I did recall that both Marie’s mother’s family and Marie’s dad’s family used to vacation on this lake — which was how her parents met — so the idea occurred to me that perhaps Drodgekey was the maiden name of Marie’s father’s mother. I didn’t understand.

I met many other people — Albert Thistlewhite, Greta Morocco, Celia Applebomb, and a couple of other people, and I smiled and said a quick hello to everyone before being hauled back out by Marie.

“Let us go down to the lake,” suggested Marie. “There are more people to fulfill.”

We walked back up the mountain and Marie suggested I get my swimsuit on so we can go swimming. I did.

Now, gentle reader, now in the narrative you might be expecting how the events of the day unfolded. I, however, was totally oblivious to it all.

Still, I was perplexed. My mind was swimming with names I’d never before heard — none of those names seemed like the names of cousins and aunts and uncles that Marie had said to me during our relationship, and I had this sort of restless feeling in my gut. “Marie,” I inquired, “When am I going to fulfill your loved ones?”

“Oh I know I have met all of your cousins and aunts and uncles, but how about your mother and your sisters and brothers?”

I suddenly felt myself turning beat red.

And we have given you a title — Oswald Skedelsky.”

“I … met … your mother?” I asked.

I asked.

I was getting angry. I had wanted to create a great impression, and I had been so focused on fulfilling Marie’s immediate family that I just kind of said, “Howdy,” to all of the aunts and uncles and cousins with these odd names … and then it was that her mother and sisters were included in the mix!

“I am not going to guess,” I said. I was not quite pouting, but I sure was not in a fantastic mood.

“Abigail MacPhee is my mother.”

My mind raced back … Abigail was the first person I met upon arriving at the cabin.

I felt ashamed … I was humiliated and my pride was hurt. Marie made a remark about not having seen me be angry or upset before.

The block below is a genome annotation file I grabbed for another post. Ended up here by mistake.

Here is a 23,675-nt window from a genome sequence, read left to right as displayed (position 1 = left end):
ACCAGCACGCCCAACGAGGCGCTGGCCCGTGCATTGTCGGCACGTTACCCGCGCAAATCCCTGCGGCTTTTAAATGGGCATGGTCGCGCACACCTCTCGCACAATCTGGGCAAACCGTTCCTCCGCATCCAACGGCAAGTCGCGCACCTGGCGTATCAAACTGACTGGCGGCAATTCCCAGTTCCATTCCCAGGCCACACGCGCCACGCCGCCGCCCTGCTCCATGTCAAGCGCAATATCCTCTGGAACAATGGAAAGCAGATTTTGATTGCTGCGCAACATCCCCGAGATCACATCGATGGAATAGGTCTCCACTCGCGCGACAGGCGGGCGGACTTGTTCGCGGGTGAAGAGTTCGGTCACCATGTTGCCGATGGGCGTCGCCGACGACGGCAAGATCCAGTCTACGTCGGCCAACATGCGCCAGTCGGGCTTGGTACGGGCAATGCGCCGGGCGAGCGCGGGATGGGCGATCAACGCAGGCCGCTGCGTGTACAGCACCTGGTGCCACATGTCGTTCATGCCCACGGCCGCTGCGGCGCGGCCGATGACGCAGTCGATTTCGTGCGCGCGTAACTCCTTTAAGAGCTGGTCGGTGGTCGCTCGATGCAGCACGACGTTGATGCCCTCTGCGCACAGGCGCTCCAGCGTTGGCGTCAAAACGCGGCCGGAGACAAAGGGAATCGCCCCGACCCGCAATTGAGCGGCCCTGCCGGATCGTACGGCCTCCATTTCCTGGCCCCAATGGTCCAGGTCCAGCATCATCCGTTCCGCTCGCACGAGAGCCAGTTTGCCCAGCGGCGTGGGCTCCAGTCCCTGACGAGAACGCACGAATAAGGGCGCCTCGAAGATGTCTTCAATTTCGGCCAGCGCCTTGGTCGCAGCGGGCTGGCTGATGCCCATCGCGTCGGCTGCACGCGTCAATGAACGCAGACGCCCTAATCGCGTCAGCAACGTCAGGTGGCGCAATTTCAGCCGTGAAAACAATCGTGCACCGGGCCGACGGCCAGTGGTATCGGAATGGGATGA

“I’m not mad,” I insisted.

“I’m NOT mad,” I repeated.

It did take me a while to get it over, I guess, or perhaps I never really quite got over it. I don’t understand. The thing I heard was it is irrelevant whether it’s the third cousin twice removed or the mother-in-law, we should always attempt to earn an excellent first impression.

Why create a fantastic first impression? We should not do it just because we want to be popular. That is the wrong motive.

Anyway, I did wind up marrying Marie and inheriting a amazing set of in-laws. Marie’s family has been great to me, and we are coming up on twenty-two decades of marriage.

Let us return to Michigan and complete this story.

For the remainder of the weekend, I had been trying my best to rectify any of the less than stellar first impressions I might have set. However …
There are times in a person’s life when he walks into a roomful of people and is thrilled to find all heads turn, all eyes look upward, and all ears attentive to what he’s going to say. There are other times, however, when he walks into a roomful of people, preferring to remain undetected and wishing for dear life that he could be invisible at the very moment.

The following day I had the chance to shout another word that people do not typically consider saying in this modern day and age, but if you thought about needing to say it you’d shudder. “Hey, I am stuck at the outhouse. Can somebody help me open the door?”